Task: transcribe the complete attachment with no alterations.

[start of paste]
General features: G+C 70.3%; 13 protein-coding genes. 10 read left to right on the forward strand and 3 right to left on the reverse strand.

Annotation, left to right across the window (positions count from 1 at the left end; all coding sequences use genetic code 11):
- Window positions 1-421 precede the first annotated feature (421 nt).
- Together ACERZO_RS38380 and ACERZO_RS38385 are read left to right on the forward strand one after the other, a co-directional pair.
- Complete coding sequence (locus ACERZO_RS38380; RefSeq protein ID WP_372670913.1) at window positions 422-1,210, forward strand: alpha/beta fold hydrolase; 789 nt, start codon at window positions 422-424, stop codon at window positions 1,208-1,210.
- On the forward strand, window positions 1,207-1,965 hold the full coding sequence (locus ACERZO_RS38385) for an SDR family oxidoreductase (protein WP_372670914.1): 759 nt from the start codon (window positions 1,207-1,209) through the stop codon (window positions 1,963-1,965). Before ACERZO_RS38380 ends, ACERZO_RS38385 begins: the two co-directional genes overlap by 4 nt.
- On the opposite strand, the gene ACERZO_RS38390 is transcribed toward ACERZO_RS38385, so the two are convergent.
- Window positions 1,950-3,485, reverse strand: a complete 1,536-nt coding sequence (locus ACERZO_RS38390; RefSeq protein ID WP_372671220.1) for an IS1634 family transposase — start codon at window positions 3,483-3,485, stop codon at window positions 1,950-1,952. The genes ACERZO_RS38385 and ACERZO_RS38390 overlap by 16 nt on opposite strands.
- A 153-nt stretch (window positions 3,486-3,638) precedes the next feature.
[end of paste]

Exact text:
General features: G+C 70.3%; 13 protein-coding genes. 10 read left to right on the forward strand and 3 right to left on the reverse strand.

Annotation, left to right across the window (positions count from 1 at the left end; all coding sequences use genetic code 11):
- Window positions 1-421 precede the first annotated feature (421 nt).
- Together ACERZO_RS38380 and ACERZO_RS38385 are read left to right on the forward strand one after the other, a co-directional pair.
- Complete coding sequence (locus ACERZO_RS38380; RefSeq protein ID WP_372670913.1) at window positions 422-1,210, forward strand: alpha/beta fold hydrolase; 789 nt, start codon at window positions 422-424, stop codon at window positions 1,208-1,210.
- On the forward strand, window positions 1,207-1,965 hold the full coding sequence (locus ACERZO_RS38385) for an SDR family oxidoreductase (protein WP_372670914.1): 759 nt from the start codon (window positions 1,207-1,209) through the stop codon (window positions 1,963-1,965). Before ACERZO_RS38380 ends, ACERZO_RS38385 begins: the two co-directional genes overlap by 4 nt.
- On the opposite strand, the gene ACERZO_RS38390 is transcribed toward ACERZO_RS38385, so the two are convergent.
- Window positions 1,950-3,485, reverse strand: a complete 1,536-nt coding sequence (locus ACERZO_RS38390; RefSeq protein ID WP_372671220.1) for an IS1634 family transposase — start codon at window positions 3,483-3,485, stop codon at window positions 1,950-1,952. The genes ACERZO_RS38385 and ACERZO_RS38390 overlap by 16 nt on opposite strands.
- A 153-nt stretch (window positions 3,486-3,638) precedes the next feature.